7. paperheart

    paperheart Groupie

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    Nov 24, 2010

    My first thought is February is the wrong time of year. That is the most urgent time of the year--before kids have state testing and when you want to catch up after a lot of holiday interruptions.

    My second thought is, homework is not a bad thing. It would send the message that it is.

    My third thought is there are two initiatives here--talking to a family member and eliminating a week of homework. It doesnt really go well together.

    I like when people try to initiate a movement or positive event which I'm sure is your intent, but I wouldn't be interested in this one.
     
  8. beccmo

    beccmo Comrade

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    Nov 24, 2010

    I am in total agreement with INTeacher on the importance of homework, learning time management, planning, prioritizing, etc. This is one reason my Physics classes are expected to read and take notes on material before we discuss it in class. Those students are also given the chapter homework assignment at the beginning of a chapter, with due dates on test day. This is on top of daily journal expectations, in class assignments, and their laboratory notebooks. Yes, most students complain throughout the year about how overwhelmed they are, and ask for extensions on certain due dates. I have hardened my stance, since many due dates are posted 7-10 days. Students have to learn that procrastination is the enemy.

    Freshman: They are another story. I cannot tell you how many do not bother to do any homework, and then try to turn in part of an assignment. I will not accept any incomplete work, students know it and still try to get away with it. Not asking for much, just 15-30 minutes at home to finish what we started in class.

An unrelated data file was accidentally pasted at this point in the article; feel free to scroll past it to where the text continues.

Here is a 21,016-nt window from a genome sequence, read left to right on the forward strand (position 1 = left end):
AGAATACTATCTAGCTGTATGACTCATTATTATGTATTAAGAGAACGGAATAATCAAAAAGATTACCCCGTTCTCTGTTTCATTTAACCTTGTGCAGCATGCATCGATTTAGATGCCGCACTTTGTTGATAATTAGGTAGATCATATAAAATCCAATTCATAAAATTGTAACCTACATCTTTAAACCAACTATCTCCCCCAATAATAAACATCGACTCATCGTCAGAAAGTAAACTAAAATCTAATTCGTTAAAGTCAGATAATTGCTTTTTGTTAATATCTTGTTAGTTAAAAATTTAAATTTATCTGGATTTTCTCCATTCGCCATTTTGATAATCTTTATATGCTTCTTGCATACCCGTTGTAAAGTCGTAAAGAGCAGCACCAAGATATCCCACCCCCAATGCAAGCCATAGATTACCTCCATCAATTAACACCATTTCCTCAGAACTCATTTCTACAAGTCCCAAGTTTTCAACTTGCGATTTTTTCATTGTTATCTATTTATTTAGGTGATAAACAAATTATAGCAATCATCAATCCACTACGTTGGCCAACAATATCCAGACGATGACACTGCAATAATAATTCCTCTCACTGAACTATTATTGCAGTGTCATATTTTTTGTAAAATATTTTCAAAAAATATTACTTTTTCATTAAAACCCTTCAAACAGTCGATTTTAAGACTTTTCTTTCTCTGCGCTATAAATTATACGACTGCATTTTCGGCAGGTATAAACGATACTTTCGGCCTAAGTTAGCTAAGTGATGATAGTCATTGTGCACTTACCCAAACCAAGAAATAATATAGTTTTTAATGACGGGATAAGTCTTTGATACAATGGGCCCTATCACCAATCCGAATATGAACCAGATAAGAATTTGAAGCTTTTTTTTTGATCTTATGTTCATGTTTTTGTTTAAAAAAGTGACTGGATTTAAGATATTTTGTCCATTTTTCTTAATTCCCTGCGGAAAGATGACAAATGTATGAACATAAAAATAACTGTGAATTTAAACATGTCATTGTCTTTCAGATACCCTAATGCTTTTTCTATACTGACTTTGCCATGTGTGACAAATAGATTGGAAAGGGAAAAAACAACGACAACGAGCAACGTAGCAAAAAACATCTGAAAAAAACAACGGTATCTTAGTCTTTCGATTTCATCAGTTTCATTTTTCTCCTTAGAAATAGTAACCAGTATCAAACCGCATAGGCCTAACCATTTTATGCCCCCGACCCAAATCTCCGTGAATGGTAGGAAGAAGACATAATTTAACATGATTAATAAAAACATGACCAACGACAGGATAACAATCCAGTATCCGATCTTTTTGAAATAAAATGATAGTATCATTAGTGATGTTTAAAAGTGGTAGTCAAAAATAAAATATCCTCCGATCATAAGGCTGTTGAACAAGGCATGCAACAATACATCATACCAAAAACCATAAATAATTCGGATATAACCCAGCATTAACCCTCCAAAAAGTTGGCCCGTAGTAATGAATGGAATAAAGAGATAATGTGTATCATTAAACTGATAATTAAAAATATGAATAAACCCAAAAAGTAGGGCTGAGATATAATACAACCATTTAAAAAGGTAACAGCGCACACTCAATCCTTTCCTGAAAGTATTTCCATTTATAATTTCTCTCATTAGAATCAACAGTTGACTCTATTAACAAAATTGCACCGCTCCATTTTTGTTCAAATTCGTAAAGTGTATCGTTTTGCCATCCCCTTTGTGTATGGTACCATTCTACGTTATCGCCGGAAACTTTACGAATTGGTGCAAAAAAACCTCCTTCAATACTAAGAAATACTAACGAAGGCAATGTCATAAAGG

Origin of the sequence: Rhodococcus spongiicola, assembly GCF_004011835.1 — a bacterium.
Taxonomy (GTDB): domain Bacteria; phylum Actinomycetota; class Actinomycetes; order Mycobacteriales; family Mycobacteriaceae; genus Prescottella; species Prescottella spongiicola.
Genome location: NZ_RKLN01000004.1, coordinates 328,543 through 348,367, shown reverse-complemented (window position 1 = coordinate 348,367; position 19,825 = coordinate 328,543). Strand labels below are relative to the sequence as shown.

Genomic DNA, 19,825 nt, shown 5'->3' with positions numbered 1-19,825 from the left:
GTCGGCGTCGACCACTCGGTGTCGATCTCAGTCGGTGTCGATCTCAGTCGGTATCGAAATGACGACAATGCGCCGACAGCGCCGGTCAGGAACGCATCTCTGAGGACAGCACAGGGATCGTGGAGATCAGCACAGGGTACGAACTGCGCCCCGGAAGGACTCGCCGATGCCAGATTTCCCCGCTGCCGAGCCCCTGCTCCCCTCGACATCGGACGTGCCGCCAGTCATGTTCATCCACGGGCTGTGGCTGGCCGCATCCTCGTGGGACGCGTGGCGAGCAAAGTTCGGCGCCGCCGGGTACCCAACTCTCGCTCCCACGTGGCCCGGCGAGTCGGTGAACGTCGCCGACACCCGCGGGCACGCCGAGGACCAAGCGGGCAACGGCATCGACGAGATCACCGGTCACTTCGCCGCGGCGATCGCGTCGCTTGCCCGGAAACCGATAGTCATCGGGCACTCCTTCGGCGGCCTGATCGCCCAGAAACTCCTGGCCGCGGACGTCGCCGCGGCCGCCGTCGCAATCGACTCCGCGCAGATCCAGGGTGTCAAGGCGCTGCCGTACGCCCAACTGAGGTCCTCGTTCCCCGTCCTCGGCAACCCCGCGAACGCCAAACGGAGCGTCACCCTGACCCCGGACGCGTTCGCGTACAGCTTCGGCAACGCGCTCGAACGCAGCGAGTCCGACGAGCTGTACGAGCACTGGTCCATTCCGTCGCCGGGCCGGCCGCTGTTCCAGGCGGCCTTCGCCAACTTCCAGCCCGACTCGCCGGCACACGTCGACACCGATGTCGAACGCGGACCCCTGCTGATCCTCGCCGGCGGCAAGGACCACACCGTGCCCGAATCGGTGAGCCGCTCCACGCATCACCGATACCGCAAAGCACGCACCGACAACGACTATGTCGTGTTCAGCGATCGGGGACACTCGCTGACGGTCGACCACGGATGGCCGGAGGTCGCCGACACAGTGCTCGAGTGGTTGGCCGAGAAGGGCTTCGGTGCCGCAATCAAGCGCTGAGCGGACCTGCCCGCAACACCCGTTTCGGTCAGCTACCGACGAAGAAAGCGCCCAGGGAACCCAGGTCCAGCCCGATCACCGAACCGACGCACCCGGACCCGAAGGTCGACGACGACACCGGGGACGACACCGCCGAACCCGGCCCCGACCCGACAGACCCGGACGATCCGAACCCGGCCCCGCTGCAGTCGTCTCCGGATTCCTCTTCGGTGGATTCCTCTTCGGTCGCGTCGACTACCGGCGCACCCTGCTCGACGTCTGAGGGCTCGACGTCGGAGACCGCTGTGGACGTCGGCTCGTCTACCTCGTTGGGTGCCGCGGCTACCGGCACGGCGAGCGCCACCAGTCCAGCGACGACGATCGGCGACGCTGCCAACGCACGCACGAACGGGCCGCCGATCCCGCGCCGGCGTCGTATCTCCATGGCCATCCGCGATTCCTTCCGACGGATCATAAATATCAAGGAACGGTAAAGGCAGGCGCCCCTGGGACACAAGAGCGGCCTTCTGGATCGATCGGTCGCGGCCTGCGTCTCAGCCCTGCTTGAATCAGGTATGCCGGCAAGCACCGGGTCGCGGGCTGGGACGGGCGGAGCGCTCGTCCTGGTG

9. Caesar753

    Caesar753 Multitudinous

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    Nov 24, 2010

    My thoughts exactly.
     
  10. LastPlaceJason

    LastPlaceJason Rookie

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    Nov 24, 2010

  11. Caesar753

    Caesar753 Multitudinous

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    Nov 24, 2010

    The solution to the problem is not necessarily to eliminate homework, though.
     
  12. LastPlaceJason

    LastPlaceJason Rookie

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    Nov 24, 2010

    Caesar- agreed. The problem isn't inherently homework per se. There is research (Harris Cooper, I believe) that supports moderate improvement in high school standardized test scores in student populations assigned homework.

    I think the problem is too much homework. A lot of otherwise high-achieving kids are being killed by the academic workload. I think AYP pressures (in the U.S.) have a lot to do with it. As teachers, I think it would be pertinent to at least consider the idea that giving homework has a price we rarely consider (less time interacting with family and burnout).

    I think what is really needed is some comprehensive research on the specifics of homework- what type and amount produces the best outcomes.

    Part of this idea stems from experimentation in my own class (freshman world history). The fewer homework assignments I give, the more my students do homework from other classes. When asked, kids readily tell me they have too much to do. We sometimes forget kids have (or at least should have) life outside school.

    Part of the motivation to try stems from the experience of my colleagues. They routinely lose sleep trying to solve the riddle of getting kids to do homework. Most of the solutions just result in more work for the kids, which nets even worse results. It seems logical to at least consider homework burnout as a cause, doesn't it?
     
  13. Reality Check

    Reality Check Habitué

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    Nov 24, 2010

    LOL....the students in our school seem to take the initiative to do that pretty much EVERY week from September to June.
     
  14. G00d d00bie

    G00d d00bie Rookie

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    Nov 26, 2010